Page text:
Sunday, March 16, 2008

After all, he was justified in being so concerned, was Jason.

Let's talk science, here (and there is an amazing amount of science involved in piping: physics for blowing, sound wave and air pressure stuff for tuning--stuff like that). Human breath, which is what is generally used to play pipes, is generally warm. In the 80s or 90s F. March 15, 2008, SLC, was cold. In the low 30s F. If you blow warm, moist air through a cold tube, all the warm moisture that comes in contact with the tube condenses out into actual liquid, as oppossed to gas. For a more easily accessible example, look at the outside of your toilet tank on a hot day in July. All those drops of water on the outside is condensed water vapor from the hot air that has come in contact with the cold porcelain of the tank.

Inside a bagpipe, if you have liquids condensing, it stops your drones from working smoothly. It also sends you careening out of tune, both in drones and chanter. This is why most pipers install a moisture control system, to catch all that moisture before it has a chance to mess up the exquisite tuning you and/or the Pipe Major has been working on for weeks/months/years on your drones and chanter.

As I said before, I do not have a moisture control system.

It also struck me that I've never played these pipes in a parade before. I bought them in October '06, after the '06 parade season. During the '07 parade season, I only played 1 note and that was on the bass drum. So this was a baptism for these pipes. Not by fire, it turns out, but by water.

As I also mentioned, it was cold. If you don't keep blowing warm air into the pipes to keep them warm, they go out of tune. So we stood there for 90 minutes, and played tunes every 5-7 minutes. There was an amazing amount of condensation inside bag, drone, chanter . . . My drones went out of tune, as did my chanter, and the drones would stop playing during the tune, off and on. And of course I was standing next to Jason, who heard everything. After every tune he was back adjusting my reed or my drones or something. Finally I said, "I don't want to stand next to you any more." He laughed and said it was a good experience, a baptism by fire, to stand next to the PM. It was a horrible mess.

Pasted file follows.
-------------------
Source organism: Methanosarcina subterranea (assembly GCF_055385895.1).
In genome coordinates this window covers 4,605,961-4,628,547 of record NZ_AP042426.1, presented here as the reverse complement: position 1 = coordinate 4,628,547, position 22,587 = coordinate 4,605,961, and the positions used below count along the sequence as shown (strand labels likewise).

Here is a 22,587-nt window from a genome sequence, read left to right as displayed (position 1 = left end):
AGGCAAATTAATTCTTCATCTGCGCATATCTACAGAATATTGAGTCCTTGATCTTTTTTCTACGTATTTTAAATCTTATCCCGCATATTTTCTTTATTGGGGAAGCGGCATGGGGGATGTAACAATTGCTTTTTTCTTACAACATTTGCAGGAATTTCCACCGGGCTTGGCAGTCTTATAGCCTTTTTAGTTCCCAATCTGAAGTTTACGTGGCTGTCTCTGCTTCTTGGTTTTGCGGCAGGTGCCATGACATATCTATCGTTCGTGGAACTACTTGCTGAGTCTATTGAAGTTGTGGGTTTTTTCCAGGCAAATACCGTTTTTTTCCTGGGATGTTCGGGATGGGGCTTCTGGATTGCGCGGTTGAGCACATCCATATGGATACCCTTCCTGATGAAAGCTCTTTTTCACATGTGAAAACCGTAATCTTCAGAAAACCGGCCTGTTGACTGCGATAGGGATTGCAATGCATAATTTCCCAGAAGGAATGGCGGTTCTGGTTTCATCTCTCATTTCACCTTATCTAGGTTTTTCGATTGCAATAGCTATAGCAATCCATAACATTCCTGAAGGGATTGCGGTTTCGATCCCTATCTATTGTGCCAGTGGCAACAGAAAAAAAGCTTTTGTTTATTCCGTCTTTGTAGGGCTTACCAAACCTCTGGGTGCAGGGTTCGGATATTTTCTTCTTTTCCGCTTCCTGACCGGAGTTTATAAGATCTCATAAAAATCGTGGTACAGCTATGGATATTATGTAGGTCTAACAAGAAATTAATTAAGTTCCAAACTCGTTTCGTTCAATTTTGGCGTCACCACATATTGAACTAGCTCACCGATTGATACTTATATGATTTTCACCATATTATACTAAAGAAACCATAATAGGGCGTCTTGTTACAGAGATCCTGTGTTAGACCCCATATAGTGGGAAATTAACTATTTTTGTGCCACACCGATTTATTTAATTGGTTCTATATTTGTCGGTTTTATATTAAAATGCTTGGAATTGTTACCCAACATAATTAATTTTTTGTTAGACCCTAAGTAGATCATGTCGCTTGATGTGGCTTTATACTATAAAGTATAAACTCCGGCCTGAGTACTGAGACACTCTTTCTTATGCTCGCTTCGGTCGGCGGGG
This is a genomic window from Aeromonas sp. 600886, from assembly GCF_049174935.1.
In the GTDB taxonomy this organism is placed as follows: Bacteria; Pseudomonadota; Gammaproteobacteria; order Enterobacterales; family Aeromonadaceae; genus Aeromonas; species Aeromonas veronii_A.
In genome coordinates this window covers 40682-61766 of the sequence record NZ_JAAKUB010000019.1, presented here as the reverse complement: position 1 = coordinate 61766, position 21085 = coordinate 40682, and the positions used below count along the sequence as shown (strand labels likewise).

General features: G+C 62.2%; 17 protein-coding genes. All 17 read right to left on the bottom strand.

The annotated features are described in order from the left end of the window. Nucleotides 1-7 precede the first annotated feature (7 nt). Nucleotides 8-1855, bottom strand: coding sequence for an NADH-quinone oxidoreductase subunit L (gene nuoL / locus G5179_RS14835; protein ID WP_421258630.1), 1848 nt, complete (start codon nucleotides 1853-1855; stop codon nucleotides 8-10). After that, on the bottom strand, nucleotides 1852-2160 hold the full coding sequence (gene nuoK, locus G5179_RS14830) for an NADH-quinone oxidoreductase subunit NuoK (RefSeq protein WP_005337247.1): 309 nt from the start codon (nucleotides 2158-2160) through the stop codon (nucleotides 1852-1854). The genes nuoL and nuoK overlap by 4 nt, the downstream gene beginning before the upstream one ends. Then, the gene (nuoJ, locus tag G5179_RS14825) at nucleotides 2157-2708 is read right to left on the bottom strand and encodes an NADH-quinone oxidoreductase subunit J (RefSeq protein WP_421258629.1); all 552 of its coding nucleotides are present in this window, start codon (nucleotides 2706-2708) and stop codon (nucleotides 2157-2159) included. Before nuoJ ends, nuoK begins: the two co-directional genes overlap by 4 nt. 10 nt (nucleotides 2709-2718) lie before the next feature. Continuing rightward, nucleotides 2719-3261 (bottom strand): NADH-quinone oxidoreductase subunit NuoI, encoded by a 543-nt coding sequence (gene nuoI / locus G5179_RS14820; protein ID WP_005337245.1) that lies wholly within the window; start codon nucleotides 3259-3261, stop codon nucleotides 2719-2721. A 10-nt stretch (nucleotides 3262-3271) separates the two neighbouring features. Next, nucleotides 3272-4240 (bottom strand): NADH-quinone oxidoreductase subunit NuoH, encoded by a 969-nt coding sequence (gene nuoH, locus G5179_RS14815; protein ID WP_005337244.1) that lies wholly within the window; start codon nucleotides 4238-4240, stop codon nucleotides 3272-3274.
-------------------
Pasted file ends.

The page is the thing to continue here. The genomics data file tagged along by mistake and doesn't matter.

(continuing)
To top it all off, I used up all my lip strength keeping the pipes warm, so that when we stepped off in the actual parade, I could hardly keep the bag inflated.

You try blowing into a tube really hard for 90 minutes and see if you have any lip strength left after.

I have been looking into the cost of a Ross canister moisture control system (plus drone valves). It's gonna cost me about $145 before shipping. Yuck. I also have to get Kinnaird drone reeds, as my EZ-drones 1) are not long enough to stay in tune with the new chanters we have, and 2) do not stand up to the pressure of all that liquid. Kinnairds cost about $145 as well. Here are their qualities:

Kinnaird's unique curved carbon fiber tongue produces in a vibrant, rich cane sound. An o-ring bridle is used for tuning adjustments. Fine tuning can be done using an additional adjustment screw. These reeds are incredibly steady and require very little maintenance.

We're talking $300 here, with shipping if I order this stuff online. On the other hand, I won't have the liquid problem DISASTER I had on Saturday, and I'll be able to play both tenor drones, instead of just one. Luckily March has 5 weeks so I get an extra paycheck. And I'm working lots of extra hours this week and next, in trade for hours people are picking up for me when we are in NC/SC the first week in April.
On the other hand, the rest of the parades we have this year will be played in hot, dry weather.

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